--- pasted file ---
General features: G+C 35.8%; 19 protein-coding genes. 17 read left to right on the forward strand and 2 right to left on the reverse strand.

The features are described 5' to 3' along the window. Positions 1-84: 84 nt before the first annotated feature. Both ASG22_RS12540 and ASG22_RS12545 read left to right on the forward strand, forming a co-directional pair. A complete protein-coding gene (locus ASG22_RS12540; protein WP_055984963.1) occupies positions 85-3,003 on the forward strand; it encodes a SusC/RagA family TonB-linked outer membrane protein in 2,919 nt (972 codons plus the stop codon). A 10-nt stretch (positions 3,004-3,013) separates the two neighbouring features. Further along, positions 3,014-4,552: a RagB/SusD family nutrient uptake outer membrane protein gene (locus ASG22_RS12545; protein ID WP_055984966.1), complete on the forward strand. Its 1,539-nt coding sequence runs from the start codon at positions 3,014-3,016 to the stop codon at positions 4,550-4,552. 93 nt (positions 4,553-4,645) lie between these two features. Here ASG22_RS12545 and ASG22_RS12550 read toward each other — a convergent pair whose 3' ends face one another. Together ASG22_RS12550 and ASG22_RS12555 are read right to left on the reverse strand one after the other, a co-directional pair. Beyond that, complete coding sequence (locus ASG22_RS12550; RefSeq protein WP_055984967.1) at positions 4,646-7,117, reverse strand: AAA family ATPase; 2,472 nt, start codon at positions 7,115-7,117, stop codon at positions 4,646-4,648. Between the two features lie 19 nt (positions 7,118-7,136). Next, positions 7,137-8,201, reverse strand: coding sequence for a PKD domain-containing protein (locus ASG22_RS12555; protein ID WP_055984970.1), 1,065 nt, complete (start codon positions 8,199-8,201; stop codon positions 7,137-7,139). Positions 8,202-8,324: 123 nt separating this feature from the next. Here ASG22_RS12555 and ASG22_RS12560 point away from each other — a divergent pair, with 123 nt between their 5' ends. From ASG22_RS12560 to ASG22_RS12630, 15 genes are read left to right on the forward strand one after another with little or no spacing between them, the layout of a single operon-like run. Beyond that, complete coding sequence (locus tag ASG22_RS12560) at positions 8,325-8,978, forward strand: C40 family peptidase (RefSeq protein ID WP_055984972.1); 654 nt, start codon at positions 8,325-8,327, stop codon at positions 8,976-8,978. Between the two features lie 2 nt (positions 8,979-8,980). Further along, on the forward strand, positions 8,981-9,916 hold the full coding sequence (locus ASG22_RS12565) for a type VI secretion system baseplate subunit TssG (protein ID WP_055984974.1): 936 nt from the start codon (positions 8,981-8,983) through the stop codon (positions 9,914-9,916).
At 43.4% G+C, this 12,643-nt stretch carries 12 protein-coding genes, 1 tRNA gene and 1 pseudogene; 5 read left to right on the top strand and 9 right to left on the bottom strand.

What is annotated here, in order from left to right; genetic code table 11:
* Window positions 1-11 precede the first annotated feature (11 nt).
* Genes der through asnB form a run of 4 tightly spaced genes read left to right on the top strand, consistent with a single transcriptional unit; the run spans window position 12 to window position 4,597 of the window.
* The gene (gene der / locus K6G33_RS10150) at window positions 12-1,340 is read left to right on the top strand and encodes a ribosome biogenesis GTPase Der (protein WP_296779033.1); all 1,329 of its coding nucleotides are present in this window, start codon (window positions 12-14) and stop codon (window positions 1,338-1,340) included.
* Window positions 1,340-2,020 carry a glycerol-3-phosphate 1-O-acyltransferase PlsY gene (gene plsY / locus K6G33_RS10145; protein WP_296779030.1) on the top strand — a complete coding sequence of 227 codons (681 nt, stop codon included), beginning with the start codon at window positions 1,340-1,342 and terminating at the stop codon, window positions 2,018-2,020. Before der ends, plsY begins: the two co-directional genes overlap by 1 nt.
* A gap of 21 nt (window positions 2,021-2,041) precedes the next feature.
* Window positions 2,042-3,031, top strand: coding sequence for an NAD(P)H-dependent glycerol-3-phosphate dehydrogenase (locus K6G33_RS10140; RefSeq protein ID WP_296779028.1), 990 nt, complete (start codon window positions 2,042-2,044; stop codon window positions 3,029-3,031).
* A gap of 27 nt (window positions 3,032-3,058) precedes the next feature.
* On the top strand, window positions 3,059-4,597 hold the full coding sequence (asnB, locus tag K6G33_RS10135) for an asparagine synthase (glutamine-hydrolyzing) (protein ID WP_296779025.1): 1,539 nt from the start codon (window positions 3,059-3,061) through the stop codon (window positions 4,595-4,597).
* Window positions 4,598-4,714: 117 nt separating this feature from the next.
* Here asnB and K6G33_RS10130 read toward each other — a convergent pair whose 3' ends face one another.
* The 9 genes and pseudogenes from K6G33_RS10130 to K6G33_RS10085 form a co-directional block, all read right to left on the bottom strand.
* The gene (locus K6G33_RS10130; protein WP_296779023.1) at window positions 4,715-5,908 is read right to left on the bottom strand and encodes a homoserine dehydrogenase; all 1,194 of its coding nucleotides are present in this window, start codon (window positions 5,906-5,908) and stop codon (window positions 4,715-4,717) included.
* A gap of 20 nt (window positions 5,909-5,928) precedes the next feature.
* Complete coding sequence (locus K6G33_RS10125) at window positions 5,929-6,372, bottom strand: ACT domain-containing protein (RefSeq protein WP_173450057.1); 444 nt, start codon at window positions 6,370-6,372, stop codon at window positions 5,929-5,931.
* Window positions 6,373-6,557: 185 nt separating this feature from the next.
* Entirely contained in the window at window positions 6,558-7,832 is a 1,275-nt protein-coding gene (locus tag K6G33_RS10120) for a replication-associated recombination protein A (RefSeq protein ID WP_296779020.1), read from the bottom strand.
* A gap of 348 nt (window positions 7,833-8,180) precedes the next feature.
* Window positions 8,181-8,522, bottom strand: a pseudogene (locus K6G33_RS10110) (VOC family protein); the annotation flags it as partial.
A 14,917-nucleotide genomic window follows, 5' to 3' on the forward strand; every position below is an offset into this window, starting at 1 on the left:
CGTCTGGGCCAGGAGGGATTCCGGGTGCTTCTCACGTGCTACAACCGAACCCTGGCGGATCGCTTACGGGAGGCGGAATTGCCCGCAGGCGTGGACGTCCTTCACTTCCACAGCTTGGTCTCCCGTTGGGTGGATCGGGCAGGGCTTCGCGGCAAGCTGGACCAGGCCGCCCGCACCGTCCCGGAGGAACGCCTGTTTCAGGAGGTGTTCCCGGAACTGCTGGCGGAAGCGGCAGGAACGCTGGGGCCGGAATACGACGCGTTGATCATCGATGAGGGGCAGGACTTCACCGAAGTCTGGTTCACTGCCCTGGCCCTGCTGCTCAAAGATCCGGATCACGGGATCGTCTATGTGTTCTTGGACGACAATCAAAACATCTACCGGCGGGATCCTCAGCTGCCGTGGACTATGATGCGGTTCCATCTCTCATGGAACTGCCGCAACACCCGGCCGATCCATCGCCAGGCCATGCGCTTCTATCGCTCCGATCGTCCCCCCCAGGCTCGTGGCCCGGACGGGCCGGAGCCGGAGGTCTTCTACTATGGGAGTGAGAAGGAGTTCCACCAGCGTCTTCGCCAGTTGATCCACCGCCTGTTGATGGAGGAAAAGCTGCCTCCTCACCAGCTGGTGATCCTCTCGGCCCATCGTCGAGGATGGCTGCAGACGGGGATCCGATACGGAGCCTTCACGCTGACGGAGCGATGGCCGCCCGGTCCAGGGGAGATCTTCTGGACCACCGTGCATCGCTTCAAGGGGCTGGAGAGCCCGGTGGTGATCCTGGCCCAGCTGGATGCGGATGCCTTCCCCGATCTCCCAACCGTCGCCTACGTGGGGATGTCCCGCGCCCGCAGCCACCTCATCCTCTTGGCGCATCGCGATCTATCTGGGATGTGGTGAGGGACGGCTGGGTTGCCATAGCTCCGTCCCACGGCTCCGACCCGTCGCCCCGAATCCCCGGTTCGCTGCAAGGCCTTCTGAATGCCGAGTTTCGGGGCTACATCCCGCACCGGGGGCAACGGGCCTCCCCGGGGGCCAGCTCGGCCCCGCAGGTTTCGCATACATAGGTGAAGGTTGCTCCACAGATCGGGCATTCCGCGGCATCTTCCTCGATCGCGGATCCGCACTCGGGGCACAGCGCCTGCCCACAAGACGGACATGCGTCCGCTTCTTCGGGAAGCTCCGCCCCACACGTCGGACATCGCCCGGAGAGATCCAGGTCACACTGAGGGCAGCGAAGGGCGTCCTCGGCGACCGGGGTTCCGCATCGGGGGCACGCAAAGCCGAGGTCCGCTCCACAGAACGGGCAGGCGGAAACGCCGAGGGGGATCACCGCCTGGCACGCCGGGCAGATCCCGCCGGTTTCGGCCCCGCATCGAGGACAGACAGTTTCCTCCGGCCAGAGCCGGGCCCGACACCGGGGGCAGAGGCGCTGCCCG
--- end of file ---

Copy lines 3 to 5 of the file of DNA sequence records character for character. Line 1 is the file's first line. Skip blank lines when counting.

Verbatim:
At 43.4% G+C, this 12,643-nt stretch carries 12 protein-coding genes, 1 tRNA gene and 1 pseudogene; 5 read left to right on the top strand and 9 right to left on the bottom strand.

What is annotated here, in order from left to right; genetic code table 11:
* Window positions 1-11 precede the first annotated feature (11 nt).